Giving up and Giving in

I've pretty much given up on American TV. It's not just that I want to avoid the bad (language, violence, sexual scenes), its that there doesn't seem to be much good (acting, character development). There are a few things Craig and I will watch together online but for the most part I'm done.

I was originally relying on the Brits with Downton Abbey, Sherlock Holmes and Call the Midwife. Those shows didn't let me down and normally, that's enough. But right now, I have an adorable little boy who gets fussy in the evenings and wants to cluster feed - lying down. He protests loudly if I do not go along with his demands and there isn't a whole lot else I can do while lying in bed with the lights dimmed so watching tv is a nice time filler and I needed more time filled than BBC could fill. What's a mom to do?

If you're a friend on Facebook, you can probably guess what I'm going to say, otherwise, you never will. Because my newest obsession is - Korean dramas!

I know, random, right? But when hm over at The Common Room posted about them, I was so excited. Back high school I lived in Korea for a couple years and my mom and I watched a couple together and really enjoyed them. We called the "korean soap operas" but in reality, they are more like mini-series. They vary in length but 16 episodes seems to be a sweet spot. And they are a variety of genres too. I've contained myself to mostly rom-coms with an occasional venture into the melodramatic but I want to try something Craig might be interested in too so I'm thinking City Hunter will be my next one (and yah! It's streaming on Netflix so no more hulu commercials!). The post I linked too above has lots of info to get you started but be careful, when I said "obsession," I meant it. These things can suck you in. I've given up even trying to pretend I'm not addicted.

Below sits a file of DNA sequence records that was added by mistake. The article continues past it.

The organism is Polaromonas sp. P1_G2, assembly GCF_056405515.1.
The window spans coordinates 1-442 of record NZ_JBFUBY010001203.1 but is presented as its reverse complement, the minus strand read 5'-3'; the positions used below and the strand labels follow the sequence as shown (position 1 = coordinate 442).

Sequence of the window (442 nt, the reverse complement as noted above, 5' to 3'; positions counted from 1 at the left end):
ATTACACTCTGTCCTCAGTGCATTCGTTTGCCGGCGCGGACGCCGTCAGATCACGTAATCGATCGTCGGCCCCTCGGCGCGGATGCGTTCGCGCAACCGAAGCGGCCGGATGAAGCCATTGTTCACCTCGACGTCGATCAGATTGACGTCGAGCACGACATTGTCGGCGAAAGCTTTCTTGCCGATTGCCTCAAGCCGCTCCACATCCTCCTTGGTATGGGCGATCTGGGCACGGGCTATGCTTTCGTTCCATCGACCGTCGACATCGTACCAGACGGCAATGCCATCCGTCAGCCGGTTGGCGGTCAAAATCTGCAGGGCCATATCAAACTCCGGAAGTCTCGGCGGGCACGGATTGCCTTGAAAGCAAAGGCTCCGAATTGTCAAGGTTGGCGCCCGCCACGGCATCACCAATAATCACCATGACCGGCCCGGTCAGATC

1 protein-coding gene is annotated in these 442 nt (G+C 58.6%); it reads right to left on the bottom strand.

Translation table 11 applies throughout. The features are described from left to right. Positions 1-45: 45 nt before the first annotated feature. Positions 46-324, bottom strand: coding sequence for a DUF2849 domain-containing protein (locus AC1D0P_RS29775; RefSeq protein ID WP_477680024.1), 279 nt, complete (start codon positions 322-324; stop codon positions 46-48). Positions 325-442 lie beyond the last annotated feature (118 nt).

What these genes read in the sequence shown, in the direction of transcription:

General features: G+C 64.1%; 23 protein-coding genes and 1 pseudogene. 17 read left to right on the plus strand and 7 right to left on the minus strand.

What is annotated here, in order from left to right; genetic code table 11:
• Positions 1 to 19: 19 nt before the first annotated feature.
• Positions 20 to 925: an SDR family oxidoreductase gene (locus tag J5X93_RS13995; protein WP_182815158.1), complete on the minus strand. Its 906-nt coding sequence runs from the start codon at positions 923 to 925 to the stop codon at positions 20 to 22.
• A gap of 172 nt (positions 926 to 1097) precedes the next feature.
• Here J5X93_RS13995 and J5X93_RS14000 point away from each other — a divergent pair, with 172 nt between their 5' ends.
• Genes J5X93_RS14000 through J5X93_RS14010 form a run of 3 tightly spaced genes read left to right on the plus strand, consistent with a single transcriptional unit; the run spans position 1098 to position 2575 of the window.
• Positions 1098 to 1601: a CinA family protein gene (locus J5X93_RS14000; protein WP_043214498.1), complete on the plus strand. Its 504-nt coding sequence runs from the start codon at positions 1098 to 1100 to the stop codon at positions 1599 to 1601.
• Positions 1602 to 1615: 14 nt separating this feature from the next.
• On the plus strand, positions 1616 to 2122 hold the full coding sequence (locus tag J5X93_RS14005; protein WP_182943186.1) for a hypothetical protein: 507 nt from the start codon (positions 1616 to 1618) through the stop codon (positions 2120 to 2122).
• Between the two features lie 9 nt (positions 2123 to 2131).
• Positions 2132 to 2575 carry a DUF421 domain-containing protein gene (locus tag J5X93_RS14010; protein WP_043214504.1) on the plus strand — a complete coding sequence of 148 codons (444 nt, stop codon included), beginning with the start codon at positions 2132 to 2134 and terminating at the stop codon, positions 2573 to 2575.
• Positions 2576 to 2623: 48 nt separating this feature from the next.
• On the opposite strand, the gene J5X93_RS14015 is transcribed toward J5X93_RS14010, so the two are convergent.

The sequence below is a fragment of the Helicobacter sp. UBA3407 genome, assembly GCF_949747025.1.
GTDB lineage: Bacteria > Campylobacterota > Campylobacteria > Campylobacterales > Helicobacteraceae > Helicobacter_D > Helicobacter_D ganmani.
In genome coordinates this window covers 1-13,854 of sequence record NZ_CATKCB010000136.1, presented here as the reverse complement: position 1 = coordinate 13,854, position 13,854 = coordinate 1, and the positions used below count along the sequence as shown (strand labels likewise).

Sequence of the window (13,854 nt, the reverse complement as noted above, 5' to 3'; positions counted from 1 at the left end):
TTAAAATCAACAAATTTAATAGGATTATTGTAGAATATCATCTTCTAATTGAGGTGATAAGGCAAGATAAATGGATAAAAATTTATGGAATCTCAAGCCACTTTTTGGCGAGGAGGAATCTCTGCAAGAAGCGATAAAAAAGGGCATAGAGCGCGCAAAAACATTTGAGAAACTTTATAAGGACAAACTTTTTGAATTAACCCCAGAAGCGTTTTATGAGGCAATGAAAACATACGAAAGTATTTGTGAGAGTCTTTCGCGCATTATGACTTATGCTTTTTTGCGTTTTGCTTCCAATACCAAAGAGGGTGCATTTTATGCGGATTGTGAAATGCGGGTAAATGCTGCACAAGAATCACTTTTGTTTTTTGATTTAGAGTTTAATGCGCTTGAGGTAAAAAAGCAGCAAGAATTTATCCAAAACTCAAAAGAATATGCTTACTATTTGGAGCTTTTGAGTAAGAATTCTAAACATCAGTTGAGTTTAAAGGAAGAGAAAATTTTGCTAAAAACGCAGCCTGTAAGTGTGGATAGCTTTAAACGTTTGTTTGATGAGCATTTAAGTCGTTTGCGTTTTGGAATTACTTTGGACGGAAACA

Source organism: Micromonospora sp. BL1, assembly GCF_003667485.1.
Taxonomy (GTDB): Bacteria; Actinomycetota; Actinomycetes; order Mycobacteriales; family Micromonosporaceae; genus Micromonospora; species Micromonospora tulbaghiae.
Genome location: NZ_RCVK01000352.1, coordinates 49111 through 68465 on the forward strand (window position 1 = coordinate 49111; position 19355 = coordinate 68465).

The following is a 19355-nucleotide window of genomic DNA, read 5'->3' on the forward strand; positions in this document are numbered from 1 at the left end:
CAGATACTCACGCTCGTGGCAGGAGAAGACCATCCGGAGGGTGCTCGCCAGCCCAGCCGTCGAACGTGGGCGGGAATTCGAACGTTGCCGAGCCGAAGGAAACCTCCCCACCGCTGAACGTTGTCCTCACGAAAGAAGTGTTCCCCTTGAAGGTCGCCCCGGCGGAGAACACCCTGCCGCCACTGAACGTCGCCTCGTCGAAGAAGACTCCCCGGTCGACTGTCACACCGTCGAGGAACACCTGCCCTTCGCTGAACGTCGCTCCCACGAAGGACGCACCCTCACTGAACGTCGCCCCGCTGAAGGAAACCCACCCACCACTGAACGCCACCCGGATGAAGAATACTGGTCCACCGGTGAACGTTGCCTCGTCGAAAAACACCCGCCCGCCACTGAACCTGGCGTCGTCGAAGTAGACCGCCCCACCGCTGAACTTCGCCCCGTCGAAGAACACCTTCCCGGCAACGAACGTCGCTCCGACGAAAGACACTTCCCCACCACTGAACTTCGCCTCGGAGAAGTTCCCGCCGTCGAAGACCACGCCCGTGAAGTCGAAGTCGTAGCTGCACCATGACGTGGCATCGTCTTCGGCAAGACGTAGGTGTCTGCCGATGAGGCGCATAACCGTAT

I could try and rationalize it by saying it's a culture experience but in reality, they are just fun. "Skinship" (PDA) boundaries are much tighter in Korea so the stories are normally sweet with the big romantic moments hinging around a hug or a "less than Kay" kiss which I happen to really like. And the characters can be great.

Not that can't be a cultural thing to. While you can watch it without really thinking to hard, you get more out of it if you try and understand some basic differences between the culture and language. And I'm a nerd and have a lot of fun analyzing that type of stuff. I had a teensy bit of a head start because I lived there but even without that, a few minutes spent with the dramabeans glossary learning about banmal and what oppa and noona are will go a long way.

I'll try and put up a post about a few of my favorites sometime but right now, my nap time is being spent watching k-dramas and not writing about them so no promises :-)


  1. What is a "less than Kay" kiss?

    The bathroom humor is hard for me, but it's better than the alternatives! I'm slowly getting into You're Beautiful. I think that I'll get completely sucked in once the girls are visiting family and it's just me and new baby at home.

  2. Less intense than those annoying "every kiss begins with kay" commercials :-*

    And the bathroom humor (and vomiting) scenes are not my favorite part either. Yb had both in the first couple episodes but then that died off. Just another reason not to judge a k-drama by the first episodes. The other being that nothing ever happens in the first episode! Why do they start so slow? But yb was definitely worth it.

  3. You're Beautiful got off to a slower start than Full House. I watched all of Full House in just a few days. It took four episodes of YB for me to want to watch one after the other, but now I'm out of time before the baby arrives. Hopefully he/she will cooperate with me continuing when we get back from the hospital!